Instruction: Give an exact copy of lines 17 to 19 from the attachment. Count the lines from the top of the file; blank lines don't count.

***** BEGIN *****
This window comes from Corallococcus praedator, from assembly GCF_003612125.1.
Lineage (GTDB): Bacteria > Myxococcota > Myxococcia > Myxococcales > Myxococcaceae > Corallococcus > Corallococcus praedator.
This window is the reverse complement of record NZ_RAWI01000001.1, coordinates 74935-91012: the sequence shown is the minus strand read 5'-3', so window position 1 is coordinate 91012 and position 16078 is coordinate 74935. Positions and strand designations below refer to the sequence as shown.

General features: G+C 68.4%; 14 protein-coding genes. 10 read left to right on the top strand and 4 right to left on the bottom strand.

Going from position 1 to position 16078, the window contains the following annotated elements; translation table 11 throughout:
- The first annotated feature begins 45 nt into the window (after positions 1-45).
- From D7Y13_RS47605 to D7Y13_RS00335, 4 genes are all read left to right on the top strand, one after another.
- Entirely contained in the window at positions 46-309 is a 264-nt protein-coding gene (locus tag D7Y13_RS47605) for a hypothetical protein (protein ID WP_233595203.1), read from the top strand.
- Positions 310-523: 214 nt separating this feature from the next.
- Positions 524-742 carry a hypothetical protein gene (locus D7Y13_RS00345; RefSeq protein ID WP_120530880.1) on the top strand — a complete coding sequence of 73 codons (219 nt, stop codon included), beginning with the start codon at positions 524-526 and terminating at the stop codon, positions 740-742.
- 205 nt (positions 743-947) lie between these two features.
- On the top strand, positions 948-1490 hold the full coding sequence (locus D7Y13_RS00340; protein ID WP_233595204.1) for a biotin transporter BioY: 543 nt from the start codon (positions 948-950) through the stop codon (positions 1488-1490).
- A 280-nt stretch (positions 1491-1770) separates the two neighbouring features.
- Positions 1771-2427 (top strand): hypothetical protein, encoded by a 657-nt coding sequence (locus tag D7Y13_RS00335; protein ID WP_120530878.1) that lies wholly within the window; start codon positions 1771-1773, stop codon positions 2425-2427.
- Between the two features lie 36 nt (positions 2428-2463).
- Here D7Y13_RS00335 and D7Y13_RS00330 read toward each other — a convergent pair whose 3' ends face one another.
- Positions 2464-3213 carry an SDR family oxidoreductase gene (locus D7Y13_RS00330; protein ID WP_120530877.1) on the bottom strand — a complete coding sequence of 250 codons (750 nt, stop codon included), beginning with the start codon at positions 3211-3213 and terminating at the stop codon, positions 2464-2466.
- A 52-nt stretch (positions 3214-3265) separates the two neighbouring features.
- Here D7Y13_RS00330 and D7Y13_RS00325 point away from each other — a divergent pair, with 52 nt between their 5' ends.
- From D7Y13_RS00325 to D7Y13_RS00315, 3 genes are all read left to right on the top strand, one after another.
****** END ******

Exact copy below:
- Positions 2464-3213 carry an SDR family oxidoreductase gene (locus D7Y13_RS00330; protein ID WP_120530877.1) on the bottom strand — a complete coding sequence of 250 codons (750 nt, stop codon included), beginning with the start codon at positions 3211-3213 and terminating at the stop codon, positions 2464-2466.
- A 52-nt stretch (positions 3214-3265) separates the two neighbouring features.
- Here D7Y13_RS00330 and D7Y13_RS00325 point away from each other — a divergent pair, with 52 nt between their 5' ends.